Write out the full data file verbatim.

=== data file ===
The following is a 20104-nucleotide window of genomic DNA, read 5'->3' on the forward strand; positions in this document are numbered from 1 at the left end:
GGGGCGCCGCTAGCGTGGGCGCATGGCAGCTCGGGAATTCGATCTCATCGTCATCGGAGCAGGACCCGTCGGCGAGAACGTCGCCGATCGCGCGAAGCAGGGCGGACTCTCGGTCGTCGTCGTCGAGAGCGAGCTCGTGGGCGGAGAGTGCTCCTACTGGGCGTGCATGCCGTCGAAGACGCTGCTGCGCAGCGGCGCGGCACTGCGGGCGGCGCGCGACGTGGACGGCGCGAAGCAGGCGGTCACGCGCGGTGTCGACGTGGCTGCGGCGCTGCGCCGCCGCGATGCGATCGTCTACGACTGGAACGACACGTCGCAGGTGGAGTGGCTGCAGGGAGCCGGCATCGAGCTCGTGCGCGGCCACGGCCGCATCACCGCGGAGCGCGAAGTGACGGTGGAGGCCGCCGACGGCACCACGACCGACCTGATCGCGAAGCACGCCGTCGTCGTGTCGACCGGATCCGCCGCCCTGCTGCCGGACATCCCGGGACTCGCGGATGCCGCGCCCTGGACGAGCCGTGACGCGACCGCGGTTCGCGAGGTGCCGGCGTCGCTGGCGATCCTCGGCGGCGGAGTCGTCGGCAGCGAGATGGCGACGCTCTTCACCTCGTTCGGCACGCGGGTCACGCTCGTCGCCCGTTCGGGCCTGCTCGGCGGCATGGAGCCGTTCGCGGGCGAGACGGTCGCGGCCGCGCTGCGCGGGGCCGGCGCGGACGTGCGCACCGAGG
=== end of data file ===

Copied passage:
The following is a 20104-nucleotide window of genomic DNA, read 5'->3' on the forward strand; positions in this document are numbered from 1 at the left end:
GGGGCGCCGCTAGCGTGGGCGCATGGCAGCTCGGGAATTCGATCTCATCGTCATCGGAGCAGGACCCGTCGGCGAGAACGTCGCCGATCGCGCGAAGCAGGGCGGACTCTCGGTCGTCGTCGTCGAGAGCGAGCTCGTGGGCGGAGAGTGCTCCTACTGGGCGTGCATGCCGTCGAAGACGCTGCTGCGCAGCGGCGCGGCACTGCGGGCGGCGCGCGACGTGGACGGCGCGAAGCAGGCGGTCACGCGCGGTGTCGACGTGGCTGCGGCGCTGCGCCGCCGCGATGCGATCGTCTACGACTGGAACGACACGTCGCAGGTGGAGTGGCTGCAGGGAGCCGGCATCGAGCTCGTGCGCGGCCACGGCCGCATCACCGCGGAGCGCGAAGTGACGGTGGAGGCCGCCGACGGCACCACGACCGACCTGATCGCGAAGCACGCCGTCGTCGTGTCGACCGGATCCGCCGCCCTGCTGCCGGACATCCCGGGACTCGCGGATGCCGCGCCCTGGACGAGCCGTGACGCGACCGCGGTTCGCGAGGTGCCGGCGTCGCTGGCGATCCTCGGCGGCGGAGTCGTCGGCAGCGAGATGGCGACGCTCTTCACCTCGTTCGGCACGCGGGTCACGCTCGTCGCCCGTTCGGGCCTGCTCGGCGGCATGGAGCCGTTCGCGGGCGAGACGGTCGCGGCCGCGCTGCGCGGGGCCGGCGCGGACGTGCGCACCGAGG